SQL CASE expression is a powerful feature that enables you to conditionally evaluate an expression and return different results depending on the result of the evaluation. It provides a way to write a more flexible and complex query by allowing you to create different cases or scenarios in which different expressions or conditions are met.
Why and When to Use SQL CASE Expression?
SQL CASE expression is useful in situations where you want to apply conditional logic to an expression in your SQL query.
It allows you to compare one or more values to a set of conditions and return a result depending on the match.
You can use the SQL CASE expression to perform the following:
You can use the SQL CASE expression to transform data by applying different expressions to different conditions. This can be useful when you want to convert one value to another based on certain conditions.
Create custom grouping
You can use the SQL CASE expression to create custom groups based on certain conditions. For example, you can group products by their category or price range.
Calculate derived values
You can use the SQL CASE expression to calculate derived values based on certain conditions. For example, you can calculate discounts based on the order amount.
How to Use SQL CASE Expression?
SQL CASE expression has two forms: simple and searched.
The simple CASE expression has the following syntax:
CASE expression WHEN value1 THEN result1 WHEN value2 THEN result2 ... ELSE default_result END
The searched CASE expression has the following syntax:
CASE WHEN condition1 THEN result1 WHEN condition2 THEN result2 ... ELSE default_result END
The “expression” in the simple CASE expression represents the expression to be evaluated, and the “value1”, “value2”, etc. represent the values that are being compared to the expression. The “result1”, “result2”, etc. are the values that are returned when the corresponding value is matched. The “default_result” is the value that is returned when none of the values are matched.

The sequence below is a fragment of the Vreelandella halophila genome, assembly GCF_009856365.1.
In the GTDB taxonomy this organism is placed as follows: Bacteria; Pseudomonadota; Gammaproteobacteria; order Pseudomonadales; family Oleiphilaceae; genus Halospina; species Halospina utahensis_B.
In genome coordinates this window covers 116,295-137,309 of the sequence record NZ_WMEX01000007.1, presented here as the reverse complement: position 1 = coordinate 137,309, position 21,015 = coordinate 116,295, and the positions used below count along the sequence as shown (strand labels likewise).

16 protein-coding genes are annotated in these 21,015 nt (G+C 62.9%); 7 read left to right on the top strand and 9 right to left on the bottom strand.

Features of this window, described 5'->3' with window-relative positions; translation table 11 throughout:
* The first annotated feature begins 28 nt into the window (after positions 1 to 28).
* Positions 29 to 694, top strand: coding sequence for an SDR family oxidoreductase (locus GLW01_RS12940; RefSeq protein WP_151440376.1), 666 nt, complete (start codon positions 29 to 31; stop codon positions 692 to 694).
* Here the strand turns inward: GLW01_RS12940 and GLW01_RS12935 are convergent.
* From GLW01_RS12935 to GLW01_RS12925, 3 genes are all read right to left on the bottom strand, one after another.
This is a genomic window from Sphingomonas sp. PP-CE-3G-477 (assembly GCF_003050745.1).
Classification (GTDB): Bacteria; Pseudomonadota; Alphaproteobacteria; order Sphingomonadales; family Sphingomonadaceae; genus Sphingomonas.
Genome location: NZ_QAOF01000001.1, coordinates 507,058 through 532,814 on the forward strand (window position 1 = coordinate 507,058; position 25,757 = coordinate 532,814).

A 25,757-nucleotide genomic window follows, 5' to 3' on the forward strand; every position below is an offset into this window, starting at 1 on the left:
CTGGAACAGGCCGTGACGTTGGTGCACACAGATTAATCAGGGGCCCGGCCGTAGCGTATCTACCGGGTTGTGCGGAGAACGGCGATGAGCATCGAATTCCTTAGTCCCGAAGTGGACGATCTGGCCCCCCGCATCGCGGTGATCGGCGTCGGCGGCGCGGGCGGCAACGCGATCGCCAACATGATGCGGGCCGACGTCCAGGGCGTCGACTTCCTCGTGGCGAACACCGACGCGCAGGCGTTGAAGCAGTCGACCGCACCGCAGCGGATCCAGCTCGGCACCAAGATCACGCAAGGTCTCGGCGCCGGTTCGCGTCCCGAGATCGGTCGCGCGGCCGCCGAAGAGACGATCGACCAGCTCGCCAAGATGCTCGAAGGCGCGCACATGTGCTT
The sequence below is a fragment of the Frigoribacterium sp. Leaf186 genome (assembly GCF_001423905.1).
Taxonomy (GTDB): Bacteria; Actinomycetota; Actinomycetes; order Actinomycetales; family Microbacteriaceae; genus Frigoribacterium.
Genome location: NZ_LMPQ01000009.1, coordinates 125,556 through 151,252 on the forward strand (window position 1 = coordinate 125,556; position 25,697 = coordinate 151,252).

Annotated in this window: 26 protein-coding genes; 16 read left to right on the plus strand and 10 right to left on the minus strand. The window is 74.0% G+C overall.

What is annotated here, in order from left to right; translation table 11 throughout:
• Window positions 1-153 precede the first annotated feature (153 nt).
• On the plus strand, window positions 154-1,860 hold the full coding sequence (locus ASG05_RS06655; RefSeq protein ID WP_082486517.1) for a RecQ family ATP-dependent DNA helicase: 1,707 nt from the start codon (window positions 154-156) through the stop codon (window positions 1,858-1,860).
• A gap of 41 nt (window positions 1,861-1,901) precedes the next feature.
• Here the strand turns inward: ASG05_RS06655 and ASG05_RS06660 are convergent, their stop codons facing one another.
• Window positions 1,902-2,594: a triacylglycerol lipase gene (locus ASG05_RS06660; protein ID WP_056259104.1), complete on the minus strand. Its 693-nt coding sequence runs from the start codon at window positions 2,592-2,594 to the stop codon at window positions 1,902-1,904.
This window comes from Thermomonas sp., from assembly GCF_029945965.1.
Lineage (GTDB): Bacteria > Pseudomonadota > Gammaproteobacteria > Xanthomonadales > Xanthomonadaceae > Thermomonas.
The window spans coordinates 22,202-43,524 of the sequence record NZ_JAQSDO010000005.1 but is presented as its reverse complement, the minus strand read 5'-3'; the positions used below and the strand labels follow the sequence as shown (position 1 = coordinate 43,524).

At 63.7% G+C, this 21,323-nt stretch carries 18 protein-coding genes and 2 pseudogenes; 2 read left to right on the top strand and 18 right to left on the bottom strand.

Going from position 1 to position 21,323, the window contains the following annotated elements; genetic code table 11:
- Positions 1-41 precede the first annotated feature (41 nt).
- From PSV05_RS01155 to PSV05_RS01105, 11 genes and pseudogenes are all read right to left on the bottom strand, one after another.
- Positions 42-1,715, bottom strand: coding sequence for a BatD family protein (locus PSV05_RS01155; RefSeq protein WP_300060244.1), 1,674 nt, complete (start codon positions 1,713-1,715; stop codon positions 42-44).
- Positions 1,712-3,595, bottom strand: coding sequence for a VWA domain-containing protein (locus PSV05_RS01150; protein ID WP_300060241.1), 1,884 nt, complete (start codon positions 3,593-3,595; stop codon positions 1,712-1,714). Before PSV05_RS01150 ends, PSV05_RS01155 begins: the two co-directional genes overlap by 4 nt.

The “condition1”, “condition2”, etc. in the searched CASE expression represent the conditions to be evaluated, and the “result1”, “result2”, etc. are the values that are returned when the corresponding condition is matched. The “default_result” is the value that is returned when none of the conditions are matched.
SQL CASE Expression Examples:
Here are some examples of how to use SQL CASE expression:
Simple CASE Expression
SELECT product_name, unit_price, CASE unit_price WHEN 10 THEN 'Low price' WHEN 20 THEN 'Medium price' WHEN 30 THEN 'High price' ELSE 'Unknown price' END AS price_category FROM products;
In this example, the SQL CASE expression is used to categorize products based on their unit price. If the unit price matches any of the values, the corresponding price category is returned. If none of the values match, “Unknown price” is returned.
Searched CASE Expression
SELECT order_id, order_date, CASE WHEN order_total < 50 THEN 'Low' WHEN order_total BETWEEN 50 AND 100 THEN 'Medium' ELSE 'High' END AS order_category FROM orders;
In this example, the SQL CASE expression is used to categorize orders based on their total amount. If the order total is less than 50, “Low” is returned. If the order total is between 50 and 100, “Medium” is returned. If the order total is greater than 100, “High” is returned.
Using CASE expression with aggregate functions
SELECT SUM(CASE WHEN age >= 18 THEN 1 ELSE 0 END) AS num_adults, SUM(CASE WHEN age < 18 THEN 1 ELSE 0 END) AS num_children, AVG( CASE WHEN gender = 'male' THEN income ELSE NULL END ) AS avg_male_income, AVG( CASE WHEN gender = 'female' THEN income ELSE NULL END ) AS avg_female_income FROM users;
This query uses the CASE expression inside aggregate functions to calculate the number of adults and children in a table, as well as the average income for males and females separately.
Using CASE expression with multiple conditions
SELECT name, CASE WHEN age < 18 THEN 'Minor' WHEN age BETWEEN 18 AND 65 THEN 'Adult' ELSE 'Senior' END AS age_group FROM users;
This query uses a CASE expression with multiple conditions to categorize users into different age groups based on their age.
Using CASE expression with subqueries:
SELECT name, ( SELECT COUNT(*) FROM orders WHERE customer_id = users.id ) AS num_orders, CASE WHEN ( SELECT COUNT(*) FROM orders WHERE customer_id = users.id ) >= 3 THEN 'Frequent customer' ELSE 'Occasional customer' END AS customer_type FROM users;
This query uses a CASE expression with a subquery to determine whether a user is a frequent or occasional customer based on the number of orders they have placed.
Using CASE expression with date functions:
SELECT order_date, CASE WHEN DATEPART(month, order_date) BETWEEN 1 AND 3 THEN 'Q1' WHEN DATEPART(month, order_date) BETWEEN 4 AND 6 THEN 'Q2' WHEN DATEPART(month, order_date) BETWEEN 7 AND 9 THEN 'Q3' ELSE 'Q4' END AS quarter FROM orders;
This query uses a CASE expression with the DATEPART function to group orders into quarters based on their order date.
Using CASE expression with joins:
SELECT users.name, CASE WHEN orders.id IS NULL THEN 'No orders' ELSE 'Has orders' END AS order_status FROM users LEFT JOIN orders ON users.id = orders.customer_id;
This query uses a CASE expression with a LEFT JOIN to determine whether a user has placed any orders or not. If the user has not placed any orders, the query returns “No orders”, otherwise it returns “Has orders”.